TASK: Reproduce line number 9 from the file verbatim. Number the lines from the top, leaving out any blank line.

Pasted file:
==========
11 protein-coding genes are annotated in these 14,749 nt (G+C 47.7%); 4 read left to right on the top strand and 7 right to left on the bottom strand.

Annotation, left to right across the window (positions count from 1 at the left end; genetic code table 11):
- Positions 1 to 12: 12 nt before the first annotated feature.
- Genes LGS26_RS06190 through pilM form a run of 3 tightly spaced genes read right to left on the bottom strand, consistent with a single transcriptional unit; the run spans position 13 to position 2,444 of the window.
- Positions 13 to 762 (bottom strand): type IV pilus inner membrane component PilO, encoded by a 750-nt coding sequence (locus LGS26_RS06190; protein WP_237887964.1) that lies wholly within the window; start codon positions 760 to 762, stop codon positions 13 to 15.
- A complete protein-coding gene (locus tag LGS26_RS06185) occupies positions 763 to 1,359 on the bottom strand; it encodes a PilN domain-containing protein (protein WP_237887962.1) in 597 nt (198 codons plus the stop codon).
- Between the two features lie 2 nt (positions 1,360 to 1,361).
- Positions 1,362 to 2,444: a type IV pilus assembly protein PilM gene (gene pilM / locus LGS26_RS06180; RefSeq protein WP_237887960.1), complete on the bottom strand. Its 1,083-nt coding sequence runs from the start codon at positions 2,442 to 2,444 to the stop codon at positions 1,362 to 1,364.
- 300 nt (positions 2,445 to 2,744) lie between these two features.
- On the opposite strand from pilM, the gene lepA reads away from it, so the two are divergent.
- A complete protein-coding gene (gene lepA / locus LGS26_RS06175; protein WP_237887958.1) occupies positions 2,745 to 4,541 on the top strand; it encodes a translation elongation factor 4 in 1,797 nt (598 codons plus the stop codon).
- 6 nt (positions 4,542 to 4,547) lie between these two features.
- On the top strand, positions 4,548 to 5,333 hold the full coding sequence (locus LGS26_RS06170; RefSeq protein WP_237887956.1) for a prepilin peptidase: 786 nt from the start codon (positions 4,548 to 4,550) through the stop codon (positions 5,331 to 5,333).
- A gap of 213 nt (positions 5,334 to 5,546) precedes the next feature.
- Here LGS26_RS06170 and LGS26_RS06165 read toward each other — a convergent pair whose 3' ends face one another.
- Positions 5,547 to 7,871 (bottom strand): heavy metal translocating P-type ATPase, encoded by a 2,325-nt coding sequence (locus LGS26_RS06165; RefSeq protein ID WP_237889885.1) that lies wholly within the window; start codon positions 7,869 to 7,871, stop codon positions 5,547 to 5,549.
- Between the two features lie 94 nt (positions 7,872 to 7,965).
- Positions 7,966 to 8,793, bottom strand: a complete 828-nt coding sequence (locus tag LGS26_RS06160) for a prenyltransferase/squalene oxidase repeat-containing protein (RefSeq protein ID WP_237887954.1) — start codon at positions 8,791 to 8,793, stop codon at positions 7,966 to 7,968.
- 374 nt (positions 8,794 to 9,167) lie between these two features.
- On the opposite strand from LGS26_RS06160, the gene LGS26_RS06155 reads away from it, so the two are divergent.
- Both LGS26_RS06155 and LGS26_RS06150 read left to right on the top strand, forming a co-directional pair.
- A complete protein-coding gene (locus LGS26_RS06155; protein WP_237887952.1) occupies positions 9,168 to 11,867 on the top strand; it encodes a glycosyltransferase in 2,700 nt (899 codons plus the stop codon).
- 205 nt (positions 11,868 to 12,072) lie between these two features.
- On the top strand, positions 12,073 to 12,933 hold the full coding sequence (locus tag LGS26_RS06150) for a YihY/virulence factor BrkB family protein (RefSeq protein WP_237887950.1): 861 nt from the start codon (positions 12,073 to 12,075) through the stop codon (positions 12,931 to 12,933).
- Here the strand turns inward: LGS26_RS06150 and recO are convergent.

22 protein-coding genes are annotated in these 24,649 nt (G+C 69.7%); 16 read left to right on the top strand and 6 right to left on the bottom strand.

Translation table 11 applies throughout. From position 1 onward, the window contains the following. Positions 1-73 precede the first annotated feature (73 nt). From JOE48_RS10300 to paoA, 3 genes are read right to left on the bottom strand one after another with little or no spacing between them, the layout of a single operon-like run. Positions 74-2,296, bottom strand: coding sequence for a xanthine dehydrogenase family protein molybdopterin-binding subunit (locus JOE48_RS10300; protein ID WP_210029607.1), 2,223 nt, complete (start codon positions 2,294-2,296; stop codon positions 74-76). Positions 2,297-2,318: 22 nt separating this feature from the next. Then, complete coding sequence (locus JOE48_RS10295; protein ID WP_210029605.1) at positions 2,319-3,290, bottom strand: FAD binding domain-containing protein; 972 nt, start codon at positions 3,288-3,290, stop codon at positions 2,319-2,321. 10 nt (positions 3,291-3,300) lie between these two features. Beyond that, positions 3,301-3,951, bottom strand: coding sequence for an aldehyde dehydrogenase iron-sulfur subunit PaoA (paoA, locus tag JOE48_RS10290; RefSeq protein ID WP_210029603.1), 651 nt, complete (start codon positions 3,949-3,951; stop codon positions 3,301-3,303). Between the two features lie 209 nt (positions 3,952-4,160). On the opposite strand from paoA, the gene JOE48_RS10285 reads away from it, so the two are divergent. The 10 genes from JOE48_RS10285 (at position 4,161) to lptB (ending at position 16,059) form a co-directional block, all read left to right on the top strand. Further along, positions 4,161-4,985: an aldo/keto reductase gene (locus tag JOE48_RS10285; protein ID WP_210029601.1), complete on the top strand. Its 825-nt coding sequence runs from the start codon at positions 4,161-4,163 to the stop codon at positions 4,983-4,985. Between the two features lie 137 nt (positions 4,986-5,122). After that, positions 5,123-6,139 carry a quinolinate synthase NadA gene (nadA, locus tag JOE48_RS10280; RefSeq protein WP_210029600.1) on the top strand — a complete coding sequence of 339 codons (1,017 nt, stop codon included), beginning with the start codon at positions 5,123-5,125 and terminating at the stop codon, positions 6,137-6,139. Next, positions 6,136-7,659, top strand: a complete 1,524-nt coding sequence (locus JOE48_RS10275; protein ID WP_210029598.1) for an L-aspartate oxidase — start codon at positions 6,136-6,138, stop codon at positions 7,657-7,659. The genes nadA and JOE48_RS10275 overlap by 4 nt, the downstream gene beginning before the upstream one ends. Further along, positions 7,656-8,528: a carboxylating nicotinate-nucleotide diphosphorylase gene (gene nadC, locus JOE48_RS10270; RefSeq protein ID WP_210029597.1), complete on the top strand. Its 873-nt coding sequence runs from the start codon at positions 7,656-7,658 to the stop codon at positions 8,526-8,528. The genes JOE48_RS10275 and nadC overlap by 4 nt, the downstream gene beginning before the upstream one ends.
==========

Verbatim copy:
- 300 nt (positions 2,445 to 2,744) lie between these two features.